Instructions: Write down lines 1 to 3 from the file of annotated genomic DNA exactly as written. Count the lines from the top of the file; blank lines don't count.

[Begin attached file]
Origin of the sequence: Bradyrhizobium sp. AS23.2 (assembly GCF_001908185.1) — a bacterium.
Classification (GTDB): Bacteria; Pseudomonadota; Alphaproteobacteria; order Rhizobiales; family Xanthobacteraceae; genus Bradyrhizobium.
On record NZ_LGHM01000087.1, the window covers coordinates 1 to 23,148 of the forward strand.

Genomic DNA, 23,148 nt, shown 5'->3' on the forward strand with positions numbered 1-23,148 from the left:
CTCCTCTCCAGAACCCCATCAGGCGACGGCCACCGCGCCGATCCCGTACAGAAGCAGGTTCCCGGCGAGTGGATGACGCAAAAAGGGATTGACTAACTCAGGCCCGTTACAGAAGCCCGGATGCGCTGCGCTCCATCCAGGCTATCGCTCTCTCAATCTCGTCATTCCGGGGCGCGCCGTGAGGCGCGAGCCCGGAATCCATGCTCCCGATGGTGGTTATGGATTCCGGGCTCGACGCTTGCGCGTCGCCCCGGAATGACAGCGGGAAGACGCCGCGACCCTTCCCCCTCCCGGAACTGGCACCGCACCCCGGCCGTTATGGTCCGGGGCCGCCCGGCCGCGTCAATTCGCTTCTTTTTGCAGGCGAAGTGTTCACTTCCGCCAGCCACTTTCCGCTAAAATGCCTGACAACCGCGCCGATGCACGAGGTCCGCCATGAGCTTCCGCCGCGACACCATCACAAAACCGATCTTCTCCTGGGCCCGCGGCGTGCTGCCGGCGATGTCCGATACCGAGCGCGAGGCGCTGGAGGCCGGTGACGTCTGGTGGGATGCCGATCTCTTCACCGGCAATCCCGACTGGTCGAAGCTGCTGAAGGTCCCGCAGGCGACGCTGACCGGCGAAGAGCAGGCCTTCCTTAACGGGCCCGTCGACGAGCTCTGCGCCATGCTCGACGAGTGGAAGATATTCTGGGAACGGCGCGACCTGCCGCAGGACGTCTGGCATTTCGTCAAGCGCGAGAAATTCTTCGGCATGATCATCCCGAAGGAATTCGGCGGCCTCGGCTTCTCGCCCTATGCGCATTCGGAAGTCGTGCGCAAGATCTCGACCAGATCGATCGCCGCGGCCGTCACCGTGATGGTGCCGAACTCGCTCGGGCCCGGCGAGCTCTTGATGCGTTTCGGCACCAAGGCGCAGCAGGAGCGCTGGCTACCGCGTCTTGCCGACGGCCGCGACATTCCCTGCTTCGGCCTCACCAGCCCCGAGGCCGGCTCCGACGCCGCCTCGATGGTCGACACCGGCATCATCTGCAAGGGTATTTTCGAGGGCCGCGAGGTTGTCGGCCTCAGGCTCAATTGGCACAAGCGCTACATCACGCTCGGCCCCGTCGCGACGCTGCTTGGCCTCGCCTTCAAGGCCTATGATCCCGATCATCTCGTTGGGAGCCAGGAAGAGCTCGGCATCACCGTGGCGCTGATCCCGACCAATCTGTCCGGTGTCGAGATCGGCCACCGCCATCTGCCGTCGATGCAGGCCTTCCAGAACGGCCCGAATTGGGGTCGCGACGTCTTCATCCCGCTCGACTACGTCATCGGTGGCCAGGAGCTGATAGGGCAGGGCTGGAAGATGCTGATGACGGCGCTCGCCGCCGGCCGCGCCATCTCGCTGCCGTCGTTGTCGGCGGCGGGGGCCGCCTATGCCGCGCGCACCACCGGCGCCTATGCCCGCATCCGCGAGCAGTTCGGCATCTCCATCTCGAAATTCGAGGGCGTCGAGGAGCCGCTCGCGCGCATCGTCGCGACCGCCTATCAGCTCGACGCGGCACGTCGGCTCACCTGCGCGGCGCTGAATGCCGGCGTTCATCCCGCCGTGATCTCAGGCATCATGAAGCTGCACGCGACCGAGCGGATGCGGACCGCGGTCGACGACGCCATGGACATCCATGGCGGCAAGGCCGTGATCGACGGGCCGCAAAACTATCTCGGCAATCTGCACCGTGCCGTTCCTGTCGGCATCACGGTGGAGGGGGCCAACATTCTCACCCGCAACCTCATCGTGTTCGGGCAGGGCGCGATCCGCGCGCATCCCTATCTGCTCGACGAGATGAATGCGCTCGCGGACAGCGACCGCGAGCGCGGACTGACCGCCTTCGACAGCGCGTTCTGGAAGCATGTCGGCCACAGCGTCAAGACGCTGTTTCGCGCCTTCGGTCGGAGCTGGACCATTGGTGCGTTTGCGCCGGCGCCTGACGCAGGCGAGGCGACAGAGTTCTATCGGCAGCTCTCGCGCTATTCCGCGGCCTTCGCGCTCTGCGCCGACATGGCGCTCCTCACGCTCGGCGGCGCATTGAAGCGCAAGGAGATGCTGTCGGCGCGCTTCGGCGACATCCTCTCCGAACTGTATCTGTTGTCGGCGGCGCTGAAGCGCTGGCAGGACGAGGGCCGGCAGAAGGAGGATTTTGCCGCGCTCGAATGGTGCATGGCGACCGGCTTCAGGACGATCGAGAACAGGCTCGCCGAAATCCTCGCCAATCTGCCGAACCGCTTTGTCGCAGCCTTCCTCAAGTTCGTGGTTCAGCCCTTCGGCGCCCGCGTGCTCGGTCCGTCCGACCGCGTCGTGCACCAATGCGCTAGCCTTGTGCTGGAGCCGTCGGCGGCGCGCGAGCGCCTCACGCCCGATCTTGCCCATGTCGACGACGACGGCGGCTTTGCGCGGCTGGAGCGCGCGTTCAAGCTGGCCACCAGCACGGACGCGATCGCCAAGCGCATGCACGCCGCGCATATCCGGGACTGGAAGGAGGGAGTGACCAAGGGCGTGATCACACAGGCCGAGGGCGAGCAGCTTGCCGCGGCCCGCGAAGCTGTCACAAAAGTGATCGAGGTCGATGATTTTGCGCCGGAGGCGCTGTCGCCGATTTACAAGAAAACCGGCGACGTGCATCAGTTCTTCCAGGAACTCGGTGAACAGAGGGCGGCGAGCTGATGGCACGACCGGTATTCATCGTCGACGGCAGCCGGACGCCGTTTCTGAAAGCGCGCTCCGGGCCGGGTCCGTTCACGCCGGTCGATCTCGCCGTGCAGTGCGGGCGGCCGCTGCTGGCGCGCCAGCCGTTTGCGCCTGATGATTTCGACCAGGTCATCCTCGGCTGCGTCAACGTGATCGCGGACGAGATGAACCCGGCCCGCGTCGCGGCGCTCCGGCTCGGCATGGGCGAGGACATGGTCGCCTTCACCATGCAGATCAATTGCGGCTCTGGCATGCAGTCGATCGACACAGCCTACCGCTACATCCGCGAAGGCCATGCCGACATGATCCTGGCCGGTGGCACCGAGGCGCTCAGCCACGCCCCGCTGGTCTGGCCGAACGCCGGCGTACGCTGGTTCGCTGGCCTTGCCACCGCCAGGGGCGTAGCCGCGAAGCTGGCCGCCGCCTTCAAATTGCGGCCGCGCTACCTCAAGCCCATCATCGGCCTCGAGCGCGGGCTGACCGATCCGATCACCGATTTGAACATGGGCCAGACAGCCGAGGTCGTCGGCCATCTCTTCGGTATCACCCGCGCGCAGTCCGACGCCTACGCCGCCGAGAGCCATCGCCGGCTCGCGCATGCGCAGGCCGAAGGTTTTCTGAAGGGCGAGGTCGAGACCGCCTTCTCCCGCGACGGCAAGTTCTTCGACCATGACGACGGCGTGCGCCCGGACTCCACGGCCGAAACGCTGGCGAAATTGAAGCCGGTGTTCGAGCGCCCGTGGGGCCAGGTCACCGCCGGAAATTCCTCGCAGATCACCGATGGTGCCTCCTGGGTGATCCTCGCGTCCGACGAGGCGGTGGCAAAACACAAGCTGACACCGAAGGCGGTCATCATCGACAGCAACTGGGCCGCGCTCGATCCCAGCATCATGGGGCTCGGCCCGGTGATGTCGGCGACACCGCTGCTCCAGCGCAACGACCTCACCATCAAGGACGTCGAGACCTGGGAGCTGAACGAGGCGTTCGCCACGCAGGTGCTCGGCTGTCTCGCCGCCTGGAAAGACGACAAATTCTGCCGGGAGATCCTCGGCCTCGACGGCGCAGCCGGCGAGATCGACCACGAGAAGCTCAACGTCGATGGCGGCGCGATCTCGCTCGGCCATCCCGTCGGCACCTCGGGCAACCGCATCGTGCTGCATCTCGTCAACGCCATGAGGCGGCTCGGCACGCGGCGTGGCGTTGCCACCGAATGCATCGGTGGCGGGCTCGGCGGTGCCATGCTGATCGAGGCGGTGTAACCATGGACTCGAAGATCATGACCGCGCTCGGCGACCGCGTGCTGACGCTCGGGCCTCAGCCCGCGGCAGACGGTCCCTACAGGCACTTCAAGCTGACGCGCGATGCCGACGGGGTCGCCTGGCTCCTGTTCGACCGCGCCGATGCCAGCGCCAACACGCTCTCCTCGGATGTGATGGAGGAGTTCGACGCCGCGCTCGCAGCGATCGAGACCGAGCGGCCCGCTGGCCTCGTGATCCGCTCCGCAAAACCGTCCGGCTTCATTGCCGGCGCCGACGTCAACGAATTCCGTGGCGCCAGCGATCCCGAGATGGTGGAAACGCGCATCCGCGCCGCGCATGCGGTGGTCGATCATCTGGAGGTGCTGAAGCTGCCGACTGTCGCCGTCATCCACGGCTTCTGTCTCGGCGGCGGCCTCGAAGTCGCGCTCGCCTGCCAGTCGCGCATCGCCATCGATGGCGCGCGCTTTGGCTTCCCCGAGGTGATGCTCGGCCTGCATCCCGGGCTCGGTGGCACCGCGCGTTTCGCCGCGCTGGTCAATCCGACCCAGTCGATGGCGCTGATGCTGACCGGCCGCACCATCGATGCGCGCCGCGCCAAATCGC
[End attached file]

Origin of the sequence: Bradyrhizobium sp. AS23.2 (assembly GCF_001908185.1) — a bacterium.
Classification (GTDB): Bacteria; Pseudomonadota; Alphaproteobacteria; order Rhizobiales; family Xanthobacteraceae; genus Bradyrhizobium.
On record NZ_LGHM01000087.1, the window covers coordinates 1 to 23,148 of the forward strand.